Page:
I admire Filipino characteristics — our friendly, caring nature, resilience, our sense of humor, and strong commitment to family — and yes, maybe the chameleon qualities in a positive sense. But I do hope that in my lifetime, the majority of Filipinos who live and work overseas will be because of their own choice to do so, and not because they have no other choice.
This post was inspired by a search query on my blog, and turned emotional when I thought of families torn apart and separated for many years due to the economic needs of Filipinos. I’ll continue to explore more on this topic, and of course to celebrate and remember our food and culture.
In the meantime, if you are a Filipino in a faraway place, please share your experience, or your family’s experience. Do you think Filipinos are like chameleons? If so, is this positive or a negative?
And at the same time, it was helpful to those wondering if they can bring dried fish (and ginamos) from the Philippines to the United States…
A story about old school ironing “Hot iron for your undies” connected a person from France who rented his flat from the same family — and the “Oma” (grandmother) who took such great care of my then baby daughter, Dominique — when we were stationed near the town of Dudeldorf, Germany.
The funny part for me….are people landing on the blog by typing the words lola+undies, who, I imagine, may be very, very disappointed when they find out “Lola” means grandmother in Tagalog (Filipino), not some hottie “Lola” from a European country. And that the article is about the uber sexy topic of…. IRONING! Ha, serves them right.
The most popular search term bringing people to this blog last year has been….very oddly….the term “walis ting ting”. This is all because I mentioned Filipino ting-ting and tambo brooms in an article about how products got their names, including the Procter and Gamble product, the Swiffer!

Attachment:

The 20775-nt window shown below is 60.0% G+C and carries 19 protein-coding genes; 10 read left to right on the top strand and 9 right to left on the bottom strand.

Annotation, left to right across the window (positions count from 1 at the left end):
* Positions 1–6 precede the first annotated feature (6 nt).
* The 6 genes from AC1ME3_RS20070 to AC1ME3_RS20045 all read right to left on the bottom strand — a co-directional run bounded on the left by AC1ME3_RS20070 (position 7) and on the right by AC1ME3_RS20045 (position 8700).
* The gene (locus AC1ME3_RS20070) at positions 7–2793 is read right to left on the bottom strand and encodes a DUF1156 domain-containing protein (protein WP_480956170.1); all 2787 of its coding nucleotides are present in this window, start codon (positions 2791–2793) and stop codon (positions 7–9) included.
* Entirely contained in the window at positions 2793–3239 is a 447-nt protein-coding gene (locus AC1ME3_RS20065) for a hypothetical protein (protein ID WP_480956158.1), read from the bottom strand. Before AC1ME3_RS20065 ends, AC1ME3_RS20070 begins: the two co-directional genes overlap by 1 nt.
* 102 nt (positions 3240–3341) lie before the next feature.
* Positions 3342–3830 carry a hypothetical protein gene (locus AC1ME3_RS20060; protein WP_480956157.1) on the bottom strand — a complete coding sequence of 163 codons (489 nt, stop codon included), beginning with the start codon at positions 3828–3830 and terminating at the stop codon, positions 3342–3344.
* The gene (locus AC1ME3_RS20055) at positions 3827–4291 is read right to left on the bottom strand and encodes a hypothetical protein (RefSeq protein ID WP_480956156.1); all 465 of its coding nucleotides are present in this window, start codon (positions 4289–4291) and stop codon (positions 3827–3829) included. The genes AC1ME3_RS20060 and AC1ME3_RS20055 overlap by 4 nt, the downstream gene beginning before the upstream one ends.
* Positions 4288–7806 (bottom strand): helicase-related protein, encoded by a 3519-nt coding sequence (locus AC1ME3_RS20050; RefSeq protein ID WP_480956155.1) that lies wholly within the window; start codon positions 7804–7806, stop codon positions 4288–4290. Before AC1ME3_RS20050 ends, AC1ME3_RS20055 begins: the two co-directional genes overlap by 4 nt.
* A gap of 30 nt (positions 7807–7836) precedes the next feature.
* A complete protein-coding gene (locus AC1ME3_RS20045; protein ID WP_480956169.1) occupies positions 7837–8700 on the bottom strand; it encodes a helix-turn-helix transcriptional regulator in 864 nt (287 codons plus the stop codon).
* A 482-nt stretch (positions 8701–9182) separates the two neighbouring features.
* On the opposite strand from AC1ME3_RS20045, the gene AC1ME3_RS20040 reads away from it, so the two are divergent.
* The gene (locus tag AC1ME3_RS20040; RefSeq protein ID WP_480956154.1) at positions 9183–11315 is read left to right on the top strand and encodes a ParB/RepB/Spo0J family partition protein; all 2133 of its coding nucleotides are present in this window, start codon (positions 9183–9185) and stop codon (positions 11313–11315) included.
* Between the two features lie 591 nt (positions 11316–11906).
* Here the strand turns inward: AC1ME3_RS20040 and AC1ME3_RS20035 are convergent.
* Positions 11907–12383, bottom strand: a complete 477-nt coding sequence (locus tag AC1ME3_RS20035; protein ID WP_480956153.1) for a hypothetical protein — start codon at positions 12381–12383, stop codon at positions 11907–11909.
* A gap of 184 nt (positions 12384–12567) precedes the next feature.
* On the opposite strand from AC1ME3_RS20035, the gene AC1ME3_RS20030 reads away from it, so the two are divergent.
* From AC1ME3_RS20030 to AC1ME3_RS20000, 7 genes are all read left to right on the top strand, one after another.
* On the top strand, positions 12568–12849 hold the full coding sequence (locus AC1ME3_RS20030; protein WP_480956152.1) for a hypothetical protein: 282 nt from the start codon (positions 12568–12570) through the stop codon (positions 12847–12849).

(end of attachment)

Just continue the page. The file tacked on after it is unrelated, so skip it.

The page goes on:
A story about “Banana leaves and sweets” on suman and puto, after my grandson Jun-Jun bit into a banana leaf and asked if he could eat it.
My penchant for charts and graphs (something I carry over from my past work presenting accident statistics) continues, but this time covering conservation, and human development topics. I created a new category “Lola’s Pies” for this collection.
As of today, I’ve posted 125 articles, some short, some long. For me, a blog is about exploring topics I feel are important and having my own little place — in this big but more connected world of ours — to collect, contain and share information important to me, and in the process (I hope) interesting and helpful for others too!
I was talking to my younger sister about a connection that Filipinos and Germans share. She laughed and said “what connection?”
Note:… if you are a vegetarian, you might want to skip this post.
The connection? It’s the pig of course.
As in crispy pata, or cooked adobo style, or sweet sticky Filipino BBQ sticks, in sisig, in sour sinigang soup, as lechon — bamboo pole slowly turned over hot coals and whole pig cooked to crispy skin perfection…and why I don’t think I can ever become a vegetarian.
And…one of the reasons I enjoyed living in Germany.
Filipinos love their piggy. The Germans love their piggy too.
When I got the news that I would be stationed in Germany, I phoned my sisters…and they said, “Great! You have always wanted to go there!”
Really? I did? Apparently when I was a little girl, I spoke of this wish to go to Germany…hmmm, must have been all those castles I heard about.
And as soon as we got there…I loved it.
I loved the green scenery, uber clean streets, loved the villages, the autobahn, loved the architecture and the castles, loved the volksmarching, loved the wine, the people we met, and the food.
We lived in the western part of Germany while I served in the U.S. Air Force, and among the first festivals we attended was the village of Wittlich’s —very popular — Annual Saeubrenner Fest.
Walking around the festival…and seeing all the roasted pigs….well, strangely, reminded me of the Philippines.
Jeff, however, not used to seeing whole roasted pigs, was a bit startled, especially seeing pig heads on platters.
But no matter, the jaeger schnitzels, curry wursts, micro-brewed and flavorful beers hooked him in right away.
Distance between the Philippines and Germany? Over 6,000 miles (or over 10,000 kilometers). But for this Filipina, I felt at ease and happy living there.
We lived in a little town called Dudeldorf (really, I am not kidding, say it and it makes you pucker and smile). Dorf translates to village in German.
The town butcher shop was a regular weekend shop stop for me to try the deli meats and German wursts (sausages — which Germans take to a whole other level). There were always ready marinated pork cuts to buy and take home to cook.
The shops knew my little baby girl, Dominique, through seeing her with babysitter Oma Lonien. I think because of this —or maybe just because Germans love little kids– Dominique would get a slice of something yummy from the shopkeeper, whether the meat shop or the local bakery…where she got bread, a roll or some other treat.